SPB Shell 3D for Android review

I have probably tried every Android “home” app available. Touchwiz (which comes with my Samsung phone by default), the Froyo and Gingerbread AOSP launchers, LauncherPro, ADW.Launcher, Go Launcher, Zeam, the list goes on and on. These apps are generally considered the UI of Android, the desktop interface from which you launch apps and interact with various widgets.

I’ve had a serious Goldilocks problem with Android launchers. In a way, I think the choice itself is the problem. In iOS, you have Springboard. That’s it. You take what Apple gives you and you like it. Even if you jailbreak, all you can do is dress it up. But on Android, every launcher app does things a little differently. Touchwiz and Go Launcher try to mimic iOS’s Springboard. LauncherPro and ADW stick with the “stock” Android launcher paradigm, but try to add features or flexibility. Zeam just tries to be as small and fast as possible. All of them have something I like, but they all have something I don’t. And ultimately, I gave up trying to find the ideal and stuck with the Gingerbread-themed Froyo launcher that came with with Serendipity, the custom ROM I use on my Samsung Captivate. Nothing really stood out.

Until now.

I knew SPB well from their work on Windows Mobile. They were almost single-handedly responsible for making Windows Mobile at least look like a modern smartphone OS (well, until HTC started doing their own thing).  Now they’ve taken SPB Mobile Shell from Windows Mobile and reinvented it for Android, and in the process they’ve come up with an Android launcher that really stands out.

Home screen carousel

Carousel

The first thing you’ll notice is a little slide bug in the center of the dock. Slide this back and forth, and the screen drops away to a carousel view. You can spin the screens around as fast or slow as you need, and pick the right one out of the group. You can swipe from screen to screen like every other launcher out there, but I find this use of 3D (hence the name of the app) actually helps me find the panel I’m looking for quicker. The animation is fast and fluid, and the spin slows down with the natural, organic feel you would expect from Apple.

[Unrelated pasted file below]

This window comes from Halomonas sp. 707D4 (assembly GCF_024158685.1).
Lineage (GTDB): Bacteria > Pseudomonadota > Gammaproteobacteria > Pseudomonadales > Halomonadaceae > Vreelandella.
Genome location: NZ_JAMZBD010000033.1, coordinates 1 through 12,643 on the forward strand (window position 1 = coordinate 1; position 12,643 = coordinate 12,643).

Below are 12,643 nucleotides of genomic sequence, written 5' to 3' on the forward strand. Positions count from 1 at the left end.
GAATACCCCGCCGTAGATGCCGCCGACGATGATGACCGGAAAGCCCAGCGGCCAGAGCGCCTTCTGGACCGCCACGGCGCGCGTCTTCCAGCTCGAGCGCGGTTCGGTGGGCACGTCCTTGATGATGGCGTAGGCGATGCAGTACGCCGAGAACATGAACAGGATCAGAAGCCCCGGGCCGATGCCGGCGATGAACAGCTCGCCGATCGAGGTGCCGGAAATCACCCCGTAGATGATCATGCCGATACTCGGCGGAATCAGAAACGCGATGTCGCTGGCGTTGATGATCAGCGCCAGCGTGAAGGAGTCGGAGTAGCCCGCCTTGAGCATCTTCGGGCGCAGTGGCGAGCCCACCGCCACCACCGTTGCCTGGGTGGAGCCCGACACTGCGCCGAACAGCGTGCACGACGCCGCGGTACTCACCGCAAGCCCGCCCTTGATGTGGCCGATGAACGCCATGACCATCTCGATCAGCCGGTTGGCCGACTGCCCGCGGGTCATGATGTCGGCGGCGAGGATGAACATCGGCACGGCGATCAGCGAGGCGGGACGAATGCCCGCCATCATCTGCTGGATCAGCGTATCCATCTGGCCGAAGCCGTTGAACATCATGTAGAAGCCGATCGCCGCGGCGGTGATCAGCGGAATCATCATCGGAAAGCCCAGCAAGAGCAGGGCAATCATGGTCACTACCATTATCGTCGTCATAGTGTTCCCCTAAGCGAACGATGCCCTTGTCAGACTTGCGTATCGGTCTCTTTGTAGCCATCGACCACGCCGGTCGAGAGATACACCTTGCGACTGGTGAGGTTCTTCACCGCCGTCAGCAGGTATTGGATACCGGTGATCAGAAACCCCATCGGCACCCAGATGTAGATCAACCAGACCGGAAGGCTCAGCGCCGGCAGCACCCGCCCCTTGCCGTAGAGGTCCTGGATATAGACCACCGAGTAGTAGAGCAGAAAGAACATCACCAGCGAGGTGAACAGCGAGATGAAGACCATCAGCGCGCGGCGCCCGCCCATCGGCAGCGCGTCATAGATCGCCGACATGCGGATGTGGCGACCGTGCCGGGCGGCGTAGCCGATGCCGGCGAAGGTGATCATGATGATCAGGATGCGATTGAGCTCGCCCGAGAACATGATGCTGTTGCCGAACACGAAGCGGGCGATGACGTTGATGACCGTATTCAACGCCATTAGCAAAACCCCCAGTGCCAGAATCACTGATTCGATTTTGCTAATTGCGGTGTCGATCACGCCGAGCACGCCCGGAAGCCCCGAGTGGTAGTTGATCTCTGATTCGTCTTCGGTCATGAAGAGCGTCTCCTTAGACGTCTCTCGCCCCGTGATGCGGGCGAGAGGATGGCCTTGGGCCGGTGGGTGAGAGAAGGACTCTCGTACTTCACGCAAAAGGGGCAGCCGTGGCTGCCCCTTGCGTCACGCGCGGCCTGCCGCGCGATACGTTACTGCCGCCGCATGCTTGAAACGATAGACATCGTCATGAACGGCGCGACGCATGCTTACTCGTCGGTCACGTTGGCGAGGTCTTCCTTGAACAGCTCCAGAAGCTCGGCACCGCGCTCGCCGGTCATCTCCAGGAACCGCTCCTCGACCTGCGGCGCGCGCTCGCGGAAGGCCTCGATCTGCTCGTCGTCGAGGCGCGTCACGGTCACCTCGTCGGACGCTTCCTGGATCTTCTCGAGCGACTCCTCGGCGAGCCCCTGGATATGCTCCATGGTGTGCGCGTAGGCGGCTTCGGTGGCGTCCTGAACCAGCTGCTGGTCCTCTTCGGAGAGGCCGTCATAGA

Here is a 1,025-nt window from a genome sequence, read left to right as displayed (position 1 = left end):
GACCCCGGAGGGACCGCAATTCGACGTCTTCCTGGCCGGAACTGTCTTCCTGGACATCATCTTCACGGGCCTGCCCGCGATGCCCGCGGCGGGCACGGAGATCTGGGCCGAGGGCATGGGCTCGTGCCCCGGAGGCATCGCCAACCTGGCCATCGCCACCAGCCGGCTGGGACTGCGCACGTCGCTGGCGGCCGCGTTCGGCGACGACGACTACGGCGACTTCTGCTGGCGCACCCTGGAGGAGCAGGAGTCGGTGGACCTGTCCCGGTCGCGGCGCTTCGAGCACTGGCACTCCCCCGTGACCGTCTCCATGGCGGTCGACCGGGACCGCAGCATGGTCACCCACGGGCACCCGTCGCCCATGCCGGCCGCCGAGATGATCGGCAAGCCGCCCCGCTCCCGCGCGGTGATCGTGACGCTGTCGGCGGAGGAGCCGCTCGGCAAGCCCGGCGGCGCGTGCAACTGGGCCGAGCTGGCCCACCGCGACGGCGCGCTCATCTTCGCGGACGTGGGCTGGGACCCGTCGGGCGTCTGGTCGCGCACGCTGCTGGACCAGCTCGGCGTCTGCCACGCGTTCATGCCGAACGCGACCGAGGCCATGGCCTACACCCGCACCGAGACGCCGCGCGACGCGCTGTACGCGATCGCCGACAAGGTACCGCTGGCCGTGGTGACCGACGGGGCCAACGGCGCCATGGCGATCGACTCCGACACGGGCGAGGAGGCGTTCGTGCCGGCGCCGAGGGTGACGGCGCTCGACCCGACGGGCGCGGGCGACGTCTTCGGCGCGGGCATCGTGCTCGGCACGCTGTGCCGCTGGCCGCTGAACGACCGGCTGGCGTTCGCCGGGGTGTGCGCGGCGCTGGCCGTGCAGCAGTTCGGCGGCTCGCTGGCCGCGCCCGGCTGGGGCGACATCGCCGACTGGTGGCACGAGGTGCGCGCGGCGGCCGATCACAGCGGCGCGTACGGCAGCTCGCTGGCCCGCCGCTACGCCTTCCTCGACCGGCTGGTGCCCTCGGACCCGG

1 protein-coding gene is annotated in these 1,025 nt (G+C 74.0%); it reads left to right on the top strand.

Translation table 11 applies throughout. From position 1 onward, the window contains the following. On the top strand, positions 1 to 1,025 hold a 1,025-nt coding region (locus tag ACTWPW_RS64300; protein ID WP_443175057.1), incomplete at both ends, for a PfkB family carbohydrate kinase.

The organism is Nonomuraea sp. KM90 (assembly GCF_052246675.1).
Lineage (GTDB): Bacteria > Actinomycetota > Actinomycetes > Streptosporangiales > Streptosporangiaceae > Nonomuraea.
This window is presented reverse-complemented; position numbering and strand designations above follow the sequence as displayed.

Panel editing

Panels

If you tap on the little three-panel icon in the lower right of the carousel view, you get the editing screen shown above. While this is completely intuitive in use, the screenshot looks little confusing. The carousel pulls back, so you’re now looking slightly down at it rather than directly at it. Think the difference in perspective between an MMO like World of Warcraft and a first person shooter like Quake, respectively. In front of you between you and the carousel, you see several available but unused panels lying “flat” relative to the carousel. You can pull panels down from the carousel and put them in the stack, or pick up panels from the stack and insert them into the carousel. Like I said, it’s quick and intuitive in use, and the screenshot really doesn’t do the UI justice.

The panels available range from ad hoc things you build yourself to dedicated purpose panels that you might think of as full screen widgets. The included panels include time, calendar, SMS, weather, travel, images and more. These all show SPB’s usual polish and attention to detail. I particularly liked the weather panel, complete with animated current conditions, although in the beta I used for this review, I couldn’t get the weather to update reliably. I hope they get that ironed out for the release, because it’s really neat.

SPB Widgets

Widgets

You also have individual widgets supplied by SPB if you don’t want to take up a whole panel for your calendar, say. What I really like about these is that they are all multi-state, and you can change them in size to fit the layout you have in mind. The time widget can be a 2×1 condensed clock, showing your next alarm, the time and small date, or a 4×1 clock showing the same but with longer, more descriptive date and time formats, or a 2×2 analog clock. When the screen is in edit mode (which you enter by tapping and holding an icon, just like every other launcher out there) SPB widgets have a white arrow in a green circle in their upper right corner, as seen above. Touch that arrow to switch modes.